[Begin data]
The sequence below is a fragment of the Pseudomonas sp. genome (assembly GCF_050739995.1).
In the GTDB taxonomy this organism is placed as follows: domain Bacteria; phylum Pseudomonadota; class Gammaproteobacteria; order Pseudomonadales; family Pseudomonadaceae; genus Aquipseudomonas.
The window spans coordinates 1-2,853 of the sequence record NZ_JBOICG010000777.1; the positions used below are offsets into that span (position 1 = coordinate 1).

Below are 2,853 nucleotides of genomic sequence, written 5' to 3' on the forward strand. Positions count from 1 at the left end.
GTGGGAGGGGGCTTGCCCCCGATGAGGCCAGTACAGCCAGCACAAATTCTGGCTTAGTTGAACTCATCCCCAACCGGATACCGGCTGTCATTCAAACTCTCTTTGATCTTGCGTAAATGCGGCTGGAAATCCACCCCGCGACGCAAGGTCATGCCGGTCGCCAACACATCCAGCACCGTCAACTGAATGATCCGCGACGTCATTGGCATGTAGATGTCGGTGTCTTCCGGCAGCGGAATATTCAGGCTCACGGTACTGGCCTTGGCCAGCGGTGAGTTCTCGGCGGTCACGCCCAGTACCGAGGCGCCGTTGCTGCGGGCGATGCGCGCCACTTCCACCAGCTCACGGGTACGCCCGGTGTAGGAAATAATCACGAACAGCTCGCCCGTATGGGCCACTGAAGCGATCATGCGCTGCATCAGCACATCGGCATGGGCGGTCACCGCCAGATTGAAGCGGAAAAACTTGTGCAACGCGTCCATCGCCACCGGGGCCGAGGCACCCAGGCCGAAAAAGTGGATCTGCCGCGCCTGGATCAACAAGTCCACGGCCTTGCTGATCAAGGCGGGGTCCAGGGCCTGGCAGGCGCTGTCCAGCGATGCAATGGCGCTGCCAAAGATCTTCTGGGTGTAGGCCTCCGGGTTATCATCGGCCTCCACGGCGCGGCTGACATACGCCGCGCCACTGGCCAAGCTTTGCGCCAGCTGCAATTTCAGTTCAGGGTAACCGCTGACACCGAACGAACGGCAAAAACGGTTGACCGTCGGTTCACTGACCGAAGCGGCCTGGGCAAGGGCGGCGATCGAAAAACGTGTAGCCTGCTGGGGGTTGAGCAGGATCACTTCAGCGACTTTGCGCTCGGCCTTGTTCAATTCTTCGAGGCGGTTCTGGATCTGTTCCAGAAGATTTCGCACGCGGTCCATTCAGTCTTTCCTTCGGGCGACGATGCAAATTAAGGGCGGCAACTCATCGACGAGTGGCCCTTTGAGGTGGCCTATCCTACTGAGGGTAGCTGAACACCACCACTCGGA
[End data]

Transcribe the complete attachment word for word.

The sequence below is a fragment of the Pseudomonas sp. genome (assembly GCF_050739995.1).
In the GTDB taxonomy this organism is placed as follows: domain Bacteria; phylum Pseudomonadota; class Gammaproteobacteria; order Pseudomonadales; family Pseudomonadaceae; genus Aquipseudomonas.
The window spans coordinates 1-2,853 of the sequence record NZ_JBOICG010000777.1; the positions used below are offsets into that span (position 1 = coordinate 1).

Below are 2,853 nucleotides of genomic sequence, written 5' to 3' on the forward strand. Positions count from 1 at the left end.
GTGGGAGGGGGCTTGCCCCCGATGAGGCCAGTACAGCCAGCACAAATTCTGGCTTAGTTGAACTCATCCCCAACCGGATACCGGCTGTCATTCAAACTCTCTTTGATCTTGCGTAAATGCGGCTGGAAATCCACCCCGCGACGCAAGGTCATGCCGGTCGCCAACACATCCAGCACCGTCAACTGAATGATCCGCGACGTCATTGGCATGTAGATGTCGGTGTCTTCCGGCAGCGGAATATTCAGGCTCACGGTACTGGCCTTGGCCAGCGGTGAGTTCTCGGCGGTCACGCCCAGTACCGAGGCGCCGTTGCTGCGGGCGATGCGCGCCACTTCCACCAGCTCACGGGTACGCCCGGTGTAGGAAATAATCACGAACAGCTCGCCCGTATGGGCCACTGAAGCGATCATGCGCTGCATCAGCACATCGGCATGGGCGGTCACCGCCAGATTGAAGCGGAAAAACTTGTGCAACGCGTCCATCGCCACCGGGGCCGAGGCACCCAGGCCGAAAAAGTGGATCTGCCGCGCCTGGATCAACAAGTCCACGGCCTTGCTGATCAAGGCGGGGTCCAGGGCCTGGCAGGCGCTGTCCAGCGATGCAATGGCGCTGCCAAAGATCTTCTGGGTGTAGGCCTCCGGGTTATCATCGGCCTCCACGGCGCGGCTGACATACGCCGCGCCACTGGCCAAGCTTTGCGCCAGCTGCAATTTCAGTTCAGGGTAACCGCTGACACCGAACGAACGGCAAAAACGGTTGACCGTCGGTTCACTGACCGAAGCGGCCTGGGCAAGGGCGGCGATCGAAAAACGTGTAGCCTGCTGGGGGTTGAGCAGGATCACTTCAGCGACTTTGCGCTCGGCCTTGTTCAATTCTTCGAGGCGGTTCTGGATCTGTTCCAGAAGATTTCGCACGCGGTCCATTCAGTCTTTCCTTCGGGCGACGATGCAAATTAAGGGCGGCAACTCATCGACGAGTGGCCCTTTGAGGTGGCCTATCCTACTGAGGGTAGCTGAACACCACCACTCGGA